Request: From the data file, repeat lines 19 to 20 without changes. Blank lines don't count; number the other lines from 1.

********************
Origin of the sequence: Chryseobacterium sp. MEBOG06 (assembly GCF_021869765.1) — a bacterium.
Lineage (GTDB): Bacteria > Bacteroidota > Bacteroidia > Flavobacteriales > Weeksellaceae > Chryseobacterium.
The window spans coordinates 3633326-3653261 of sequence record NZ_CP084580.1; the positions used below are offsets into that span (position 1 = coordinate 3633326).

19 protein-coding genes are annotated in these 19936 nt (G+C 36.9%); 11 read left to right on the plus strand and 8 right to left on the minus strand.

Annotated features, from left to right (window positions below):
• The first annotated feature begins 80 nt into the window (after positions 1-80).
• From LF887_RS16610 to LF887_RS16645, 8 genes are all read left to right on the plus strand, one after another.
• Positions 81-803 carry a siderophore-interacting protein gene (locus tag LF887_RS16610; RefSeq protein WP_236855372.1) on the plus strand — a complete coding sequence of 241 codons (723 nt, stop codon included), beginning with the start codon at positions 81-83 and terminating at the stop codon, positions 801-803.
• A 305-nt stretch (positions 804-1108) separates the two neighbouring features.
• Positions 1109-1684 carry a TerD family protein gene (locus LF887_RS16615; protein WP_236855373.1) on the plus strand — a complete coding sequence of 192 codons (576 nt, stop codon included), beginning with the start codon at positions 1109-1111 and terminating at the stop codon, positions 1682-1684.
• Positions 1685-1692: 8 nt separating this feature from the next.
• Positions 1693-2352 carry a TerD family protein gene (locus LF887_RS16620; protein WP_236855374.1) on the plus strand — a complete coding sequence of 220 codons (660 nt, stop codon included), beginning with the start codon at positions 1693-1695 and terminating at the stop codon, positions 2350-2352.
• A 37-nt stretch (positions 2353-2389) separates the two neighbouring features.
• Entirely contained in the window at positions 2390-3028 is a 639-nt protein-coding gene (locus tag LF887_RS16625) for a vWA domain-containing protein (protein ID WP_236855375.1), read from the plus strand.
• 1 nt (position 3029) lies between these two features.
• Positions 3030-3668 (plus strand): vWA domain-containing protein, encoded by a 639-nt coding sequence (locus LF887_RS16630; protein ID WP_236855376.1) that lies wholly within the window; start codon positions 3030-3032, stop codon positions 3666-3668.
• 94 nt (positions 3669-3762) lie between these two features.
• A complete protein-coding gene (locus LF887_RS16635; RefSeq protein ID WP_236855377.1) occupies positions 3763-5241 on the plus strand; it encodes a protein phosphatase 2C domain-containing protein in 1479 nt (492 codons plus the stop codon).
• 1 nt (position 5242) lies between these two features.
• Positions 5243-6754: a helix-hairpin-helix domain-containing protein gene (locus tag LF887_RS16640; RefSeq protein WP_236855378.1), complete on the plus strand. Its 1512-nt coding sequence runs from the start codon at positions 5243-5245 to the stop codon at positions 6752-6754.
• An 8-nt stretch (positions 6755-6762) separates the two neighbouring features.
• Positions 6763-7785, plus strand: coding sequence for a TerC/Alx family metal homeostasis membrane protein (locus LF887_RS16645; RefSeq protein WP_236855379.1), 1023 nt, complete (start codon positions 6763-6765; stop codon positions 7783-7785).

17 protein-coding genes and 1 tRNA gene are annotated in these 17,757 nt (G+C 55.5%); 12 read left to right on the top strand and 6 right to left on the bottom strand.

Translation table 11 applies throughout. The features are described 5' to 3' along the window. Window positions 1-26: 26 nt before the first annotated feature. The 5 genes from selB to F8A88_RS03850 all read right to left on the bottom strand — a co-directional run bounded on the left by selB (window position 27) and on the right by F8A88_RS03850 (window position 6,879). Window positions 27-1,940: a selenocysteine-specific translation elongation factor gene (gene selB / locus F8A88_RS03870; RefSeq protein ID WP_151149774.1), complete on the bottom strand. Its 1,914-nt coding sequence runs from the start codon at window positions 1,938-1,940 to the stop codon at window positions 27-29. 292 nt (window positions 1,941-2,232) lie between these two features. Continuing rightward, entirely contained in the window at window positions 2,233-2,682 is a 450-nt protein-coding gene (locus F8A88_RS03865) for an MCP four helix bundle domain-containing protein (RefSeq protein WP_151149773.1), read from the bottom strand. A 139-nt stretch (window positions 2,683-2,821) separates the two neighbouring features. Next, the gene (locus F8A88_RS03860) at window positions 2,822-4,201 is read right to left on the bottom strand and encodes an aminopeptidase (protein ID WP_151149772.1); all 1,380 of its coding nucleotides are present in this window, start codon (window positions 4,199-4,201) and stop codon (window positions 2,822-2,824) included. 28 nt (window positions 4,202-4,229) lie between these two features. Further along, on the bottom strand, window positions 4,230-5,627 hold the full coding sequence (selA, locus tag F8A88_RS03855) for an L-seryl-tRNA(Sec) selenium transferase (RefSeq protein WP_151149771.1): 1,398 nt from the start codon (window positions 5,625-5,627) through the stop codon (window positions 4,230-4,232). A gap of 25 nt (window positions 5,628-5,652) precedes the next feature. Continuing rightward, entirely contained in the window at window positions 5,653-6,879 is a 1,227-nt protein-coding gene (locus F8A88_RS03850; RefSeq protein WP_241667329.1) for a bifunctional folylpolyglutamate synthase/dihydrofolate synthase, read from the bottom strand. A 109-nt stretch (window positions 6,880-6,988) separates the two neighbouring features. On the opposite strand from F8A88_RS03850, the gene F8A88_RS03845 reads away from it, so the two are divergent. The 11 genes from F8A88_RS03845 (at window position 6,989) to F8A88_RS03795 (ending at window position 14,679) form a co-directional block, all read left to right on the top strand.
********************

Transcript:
• 1 nt (position 5242) lies between these two features.
• Positions 5243-6754: a helix-hairpin-helix domain-containing protein gene (locus tag LF887_RS16640; RefSeq protein WP_236855378.1), complete on the plus strand. Its 1512-nt coding sequence runs from the start codon at positions 5243-5245 to the stop codon at positions 6752-6754.